Fifteen percent of FIRs (and 18.6% of non-FIRs) in the ABACUS survey indicated that they did not experience any incidents involving insider abuse of access; 2.7 percent (and 2.5% non-FIRs) indicated that they had experienced incidents involving insider abuse of access; and 82.4 percent (and 80% non-FIRs) were unsure whether they had experienced any such incidents, or they failed to answer the question.

Of the 39 FIRs in the ABACUS survey who provided a substantive answer (either a yes or a no), three indicated that they had experienced incidents involving insiders abusing their access but not unauthorised network access (7.7%); four indicated that they had experienced incidents involving unauthorised network access (10.3%); and three indicated that they had experienced incidents involving both unauthorised network access and insider abuse of access (7.7%). Data analysis of the 39 responses indicated a significant difference between these two factors (χ2=4.95; p<0.05). While it is not possible to tell whether the unauthorised network access incidents were due to insiders abusing their privileged access, data analysis of the 39 responses suggested a weak to moderate correlation between these two factors (Cramér’s V of 0.36).

A similar finding was observed in the non-FIRs, where 18 of the 797 non-FIRs who provided a substantive answer indicated that they had experienced incidents involving both unauthorised network access and insider abuse of access (2.3%)—a significant difference between these two factors (χ2=13.03; p<0.001) and Cramér’s V of 0.13 indicated that there was a weak correlation between these two factors.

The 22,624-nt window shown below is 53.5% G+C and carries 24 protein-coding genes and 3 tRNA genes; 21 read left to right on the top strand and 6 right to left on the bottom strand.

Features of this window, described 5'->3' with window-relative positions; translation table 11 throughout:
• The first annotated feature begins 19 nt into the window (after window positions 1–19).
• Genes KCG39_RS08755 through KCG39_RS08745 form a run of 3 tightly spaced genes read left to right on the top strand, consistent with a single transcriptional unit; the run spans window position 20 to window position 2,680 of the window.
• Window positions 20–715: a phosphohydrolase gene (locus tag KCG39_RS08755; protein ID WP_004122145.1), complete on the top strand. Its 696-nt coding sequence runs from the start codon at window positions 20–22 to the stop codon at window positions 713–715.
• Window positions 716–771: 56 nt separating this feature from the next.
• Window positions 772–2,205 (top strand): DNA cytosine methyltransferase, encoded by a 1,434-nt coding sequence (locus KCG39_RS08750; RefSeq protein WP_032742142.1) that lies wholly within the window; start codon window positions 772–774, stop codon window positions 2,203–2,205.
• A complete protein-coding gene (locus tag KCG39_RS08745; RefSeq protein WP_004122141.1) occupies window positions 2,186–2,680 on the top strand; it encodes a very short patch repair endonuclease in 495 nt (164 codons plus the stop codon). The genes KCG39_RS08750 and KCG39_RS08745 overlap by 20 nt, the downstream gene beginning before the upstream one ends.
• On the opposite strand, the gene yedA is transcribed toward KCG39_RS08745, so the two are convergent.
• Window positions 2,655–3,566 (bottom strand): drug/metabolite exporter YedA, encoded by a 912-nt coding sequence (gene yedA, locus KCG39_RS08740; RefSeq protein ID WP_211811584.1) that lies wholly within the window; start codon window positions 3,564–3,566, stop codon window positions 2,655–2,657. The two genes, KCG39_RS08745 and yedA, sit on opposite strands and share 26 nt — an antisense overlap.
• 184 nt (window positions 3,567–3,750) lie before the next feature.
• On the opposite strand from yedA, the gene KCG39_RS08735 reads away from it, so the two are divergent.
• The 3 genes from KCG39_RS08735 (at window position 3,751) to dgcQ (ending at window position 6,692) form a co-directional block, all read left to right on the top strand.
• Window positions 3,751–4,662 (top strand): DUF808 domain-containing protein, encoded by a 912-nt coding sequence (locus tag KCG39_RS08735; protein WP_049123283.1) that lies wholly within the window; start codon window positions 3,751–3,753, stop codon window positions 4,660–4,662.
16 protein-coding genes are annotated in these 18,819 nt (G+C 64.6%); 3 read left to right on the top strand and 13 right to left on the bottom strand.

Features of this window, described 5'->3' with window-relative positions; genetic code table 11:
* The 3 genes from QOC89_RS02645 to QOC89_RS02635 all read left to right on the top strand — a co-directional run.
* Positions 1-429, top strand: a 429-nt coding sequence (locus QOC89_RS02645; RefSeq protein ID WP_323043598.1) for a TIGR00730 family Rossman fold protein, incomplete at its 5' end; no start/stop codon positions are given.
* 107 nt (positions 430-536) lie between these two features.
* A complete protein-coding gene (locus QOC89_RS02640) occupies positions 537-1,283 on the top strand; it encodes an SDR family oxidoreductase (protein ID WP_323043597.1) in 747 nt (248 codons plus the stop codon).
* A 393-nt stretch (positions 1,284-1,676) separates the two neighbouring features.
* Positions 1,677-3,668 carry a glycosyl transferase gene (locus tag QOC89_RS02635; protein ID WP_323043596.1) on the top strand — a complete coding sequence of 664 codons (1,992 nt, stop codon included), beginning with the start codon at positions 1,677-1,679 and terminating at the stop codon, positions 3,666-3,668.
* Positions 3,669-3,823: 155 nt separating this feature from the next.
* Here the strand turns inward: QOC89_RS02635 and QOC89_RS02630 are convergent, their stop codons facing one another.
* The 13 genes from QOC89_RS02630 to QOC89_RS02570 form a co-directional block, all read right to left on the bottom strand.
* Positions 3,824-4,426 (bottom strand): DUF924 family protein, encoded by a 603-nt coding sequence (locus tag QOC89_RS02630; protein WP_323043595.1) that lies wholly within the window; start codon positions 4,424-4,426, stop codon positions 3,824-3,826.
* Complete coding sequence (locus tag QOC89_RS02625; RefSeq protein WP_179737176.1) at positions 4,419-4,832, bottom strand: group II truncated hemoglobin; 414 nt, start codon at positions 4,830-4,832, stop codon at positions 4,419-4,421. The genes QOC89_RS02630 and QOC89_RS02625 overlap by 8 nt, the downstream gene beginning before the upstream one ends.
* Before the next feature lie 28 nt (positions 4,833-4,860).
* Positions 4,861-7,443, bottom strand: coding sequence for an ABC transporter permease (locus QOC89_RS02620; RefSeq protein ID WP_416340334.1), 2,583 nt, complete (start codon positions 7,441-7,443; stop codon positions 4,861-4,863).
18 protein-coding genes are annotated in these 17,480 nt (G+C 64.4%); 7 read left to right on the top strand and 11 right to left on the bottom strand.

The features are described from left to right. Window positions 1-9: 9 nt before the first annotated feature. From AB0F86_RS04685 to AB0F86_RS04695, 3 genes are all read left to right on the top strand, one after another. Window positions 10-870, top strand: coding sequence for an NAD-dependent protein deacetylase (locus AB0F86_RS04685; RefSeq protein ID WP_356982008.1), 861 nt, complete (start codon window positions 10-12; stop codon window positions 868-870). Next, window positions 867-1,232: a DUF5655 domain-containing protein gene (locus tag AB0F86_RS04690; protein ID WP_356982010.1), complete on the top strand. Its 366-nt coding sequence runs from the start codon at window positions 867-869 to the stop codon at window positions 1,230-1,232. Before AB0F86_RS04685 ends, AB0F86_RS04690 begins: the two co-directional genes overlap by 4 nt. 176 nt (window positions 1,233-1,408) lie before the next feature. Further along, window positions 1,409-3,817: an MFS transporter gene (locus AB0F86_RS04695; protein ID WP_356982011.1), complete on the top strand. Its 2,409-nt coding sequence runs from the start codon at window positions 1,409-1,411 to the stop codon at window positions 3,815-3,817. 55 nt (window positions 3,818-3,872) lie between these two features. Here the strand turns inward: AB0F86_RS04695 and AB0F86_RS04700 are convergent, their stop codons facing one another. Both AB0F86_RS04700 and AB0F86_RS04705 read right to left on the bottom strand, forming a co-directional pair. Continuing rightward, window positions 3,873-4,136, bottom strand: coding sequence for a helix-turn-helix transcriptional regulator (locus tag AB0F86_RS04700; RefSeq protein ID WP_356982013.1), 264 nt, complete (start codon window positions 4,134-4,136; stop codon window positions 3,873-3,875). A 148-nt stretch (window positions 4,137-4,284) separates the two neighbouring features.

Countermeasures

Cyber crime is becoming increasingly pervasive and sophisticated, and appears to be growing in volume and impact. The 221 FIRs in the ABACUS survey estimated that the total financial losses due to computer security incidents during the 12 month reporting period were approximately $49m. This highlights the impact of cyber criminal activities on valuable business data, processes and assets. It seems inevitable that there will be an increase in the variety and volume of cyber criminal activities targeting Australian businesses and the FII, in particular, is likely to remain the ‘target of choice’ for financially motivated cyber criminals.

Examples of emerging cyber threats include ATM frauds. In a recent media interview, Australia’s Minister for Home Affairs and Justice indicated that ‘card skimming may rise to cost the Australian community $100 million’ (O’Connor 2010: np). ATM fraud includes card skimming and the installation of ghost ATM and unmanned EFTPOS terminals, with the intention of both surreptitiously recording a card’s magnetic stripe and capturing the corresponding personal identification number (PIN). Fraud perpetrated in Australia and overseas on Australian-issued credit/charge and debit cards was estimated to cost the Australian community slightly over $170m in the 2009 calendar year (APCA 2010).

Major industry initiatives such as the introduction of the Europay, MasterCard and VISA (EMV) chip-and-PIN is far from perfect, but statistics have shown that chip-and-PIN implementation in Australia and several European countries has resulted in a decrease in card fraud due to skimming in those countries (APCA 2010; Payments cards and mobile 2009). The statistics also suggested that where chip-and-PIN implementation occurred in European countries, there was increased displacement to neighbouring countries that had yet to implement the chip-and-PIN technology.